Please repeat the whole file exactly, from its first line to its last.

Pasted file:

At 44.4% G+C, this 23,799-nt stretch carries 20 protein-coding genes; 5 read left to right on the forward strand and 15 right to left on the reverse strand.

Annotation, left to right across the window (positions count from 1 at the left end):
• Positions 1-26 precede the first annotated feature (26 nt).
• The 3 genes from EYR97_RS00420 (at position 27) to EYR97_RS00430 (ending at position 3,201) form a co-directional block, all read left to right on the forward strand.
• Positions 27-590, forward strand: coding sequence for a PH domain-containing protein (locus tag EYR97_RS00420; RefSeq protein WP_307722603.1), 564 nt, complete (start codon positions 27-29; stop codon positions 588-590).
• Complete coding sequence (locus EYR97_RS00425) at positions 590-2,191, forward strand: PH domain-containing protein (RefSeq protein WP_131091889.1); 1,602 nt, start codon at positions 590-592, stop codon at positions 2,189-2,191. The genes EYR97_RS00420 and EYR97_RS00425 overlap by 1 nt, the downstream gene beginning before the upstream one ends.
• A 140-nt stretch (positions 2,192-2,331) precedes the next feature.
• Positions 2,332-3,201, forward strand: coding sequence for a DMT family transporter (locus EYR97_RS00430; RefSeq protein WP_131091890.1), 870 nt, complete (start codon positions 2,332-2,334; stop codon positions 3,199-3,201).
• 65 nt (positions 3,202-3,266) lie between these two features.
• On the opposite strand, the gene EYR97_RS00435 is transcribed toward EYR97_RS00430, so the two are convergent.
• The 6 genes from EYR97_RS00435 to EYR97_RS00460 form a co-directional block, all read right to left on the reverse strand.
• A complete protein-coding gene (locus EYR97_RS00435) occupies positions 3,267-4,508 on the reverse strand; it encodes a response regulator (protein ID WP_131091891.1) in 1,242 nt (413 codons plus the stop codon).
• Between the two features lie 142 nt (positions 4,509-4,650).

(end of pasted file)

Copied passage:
At 44.4% G+C, this 23,799-nt stretch carries 20 protein-coding genes; 5 read left to right on the forward strand and 15 right to left on the reverse strand.

Annotation, left to right across the window (positions count from 1 at the left end):
• Positions 1-26 precede the first annotated feature (26 nt).
• The 3 genes from EYR97_RS00420 (at position 27) to EYR97_RS00430 (ending at position 3,201) form a co-directional block, all read left to right on the forward strand.
• Positions 27-590, forward strand: coding sequence for a PH domain-containing protein (locus tag EYR97_RS00420; RefSeq protein WP_307722603.1), 564 nt, complete (start codon positions 27-29; stop codon positions 588-590).
• Complete coding sequence (locus EYR97_RS00425) at positions 590-2,191, forward strand: PH domain-containing protein (RefSeq protein WP_131091889.1); 1,602 nt, start codon at positions 590-592, stop codon at positions 2,189-2,191. The genes EYR97_RS00420 and EYR97_RS00425 overlap by 1 nt, the downstream gene beginning before the upstream one ends.
• A 140-nt stretch (positions 2,192-2,331) precedes the next feature.
• Positions 2,332-3,201, forward strand: coding sequence for a DMT family transporter (locus EYR97_RS00430; RefSeq protein WP_131091890.1), 870 nt, complete (start codon positions 2,332-2,334; stop codon positions 3,199-3,201).
• 65 nt (positions 3,202-3,266) lie between these two features.
• On the opposite strand, the gene EYR97_RS00435 is transcribed toward EYR97_RS00430, so the two are convergent.
• The 6 genes from EYR97_RS00435 to EYR97_RS00460 form a co-directional block, all read right to left on the reverse strand.
• A complete protein-coding gene (locus EYR97_RS00435) occupies positions 3,267-4,508 on the reverse strand; it encodes a response regulator (protein ID WP_131091891.1) in 1,242 nt (413 codons plus the stop codon).
• Between the two features lie 142 nt (positions 4,509-4,650).